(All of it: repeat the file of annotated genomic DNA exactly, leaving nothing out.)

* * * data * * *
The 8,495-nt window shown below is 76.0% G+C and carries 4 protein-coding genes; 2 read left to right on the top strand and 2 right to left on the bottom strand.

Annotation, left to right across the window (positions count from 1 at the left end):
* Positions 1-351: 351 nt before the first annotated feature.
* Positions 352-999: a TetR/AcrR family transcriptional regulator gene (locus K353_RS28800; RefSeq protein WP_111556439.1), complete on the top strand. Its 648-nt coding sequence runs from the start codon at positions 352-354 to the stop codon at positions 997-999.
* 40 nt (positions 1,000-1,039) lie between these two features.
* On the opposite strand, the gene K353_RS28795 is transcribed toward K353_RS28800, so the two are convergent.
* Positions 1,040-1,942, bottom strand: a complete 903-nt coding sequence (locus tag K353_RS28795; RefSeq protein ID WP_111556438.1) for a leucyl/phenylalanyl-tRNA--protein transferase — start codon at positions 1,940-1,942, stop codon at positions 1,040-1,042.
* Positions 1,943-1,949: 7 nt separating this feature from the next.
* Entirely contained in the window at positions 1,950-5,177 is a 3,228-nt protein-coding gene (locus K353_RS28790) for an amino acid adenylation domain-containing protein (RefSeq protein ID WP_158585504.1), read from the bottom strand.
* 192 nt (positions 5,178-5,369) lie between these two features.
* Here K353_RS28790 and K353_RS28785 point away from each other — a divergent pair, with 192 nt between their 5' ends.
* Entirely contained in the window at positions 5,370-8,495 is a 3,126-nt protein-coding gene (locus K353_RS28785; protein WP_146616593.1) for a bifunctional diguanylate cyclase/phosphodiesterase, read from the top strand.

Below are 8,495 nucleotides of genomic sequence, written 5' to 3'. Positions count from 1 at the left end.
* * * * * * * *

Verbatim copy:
The 8,495-nt window shown below is 76.0% G+C and carries 4 protein-coding genes; 2 read left to right on the top strand and 2 right to left on the bottom strand.

Annotation, left to right across the window (positions count from 1 at the left end):
* Positions 1-351: 351 nt before the first annotated feature.
* Positions 352-999: a TetR/AcrR family transcriptional regulator gene (locus K353_RS28800; RefSeq protein WP_111556439.1), complete on the top strand. Its 648-nt coding sequence runs from the start codon at positions 352-354 to the stop codon at positions 997-999.
* 40 nt (positions 1,000-1,039) lie between these two features.
* On the opposite strand, the gene K353_RS28795 is transcribed toward K353_RS28800, so the two are convergent.
* Positions 1,040-1,942, bottom strand: a complete 903-nt coding sequence (locus tag K353_RS28795; RefSeq protein ID WP_111556438.1) for a leucyl/phenylalanyl-tRNA--protein transferase — start codon at positions 1,940-1,942, stop codon at positions 1,040-1,042.
* Positions 1,943-1,949: 7 nt separating this feature from the next.
* Entirely contained in the window at positions 1,950-5,177 is a 3,228-nt protein-coding gene (locus K353_RS28790) for an amino acid adenylation domain-containing protein (RefSeq protein ID WP_158585504.1), read from the bottom strand.
* 192 nt (positions 5,178-5,369) lie between these two features.
* Here K353_RS28790 and K353_RS28785 point away from each other — a divergent pair, with 192 nt between their 5' ends.
* Entirely contained in the window at positions 5,370-8,495 is a 3,126-nt protein-coding gene (locus K353_RS28785; protein WP_146616593.1) for a bifunctional diguanylate cyclase/phosphodiesterase, read from the top strand.

Below are 8,495 nucleotides of genomic sequence, written 5' to 3'. Positions count from 1 at the left end.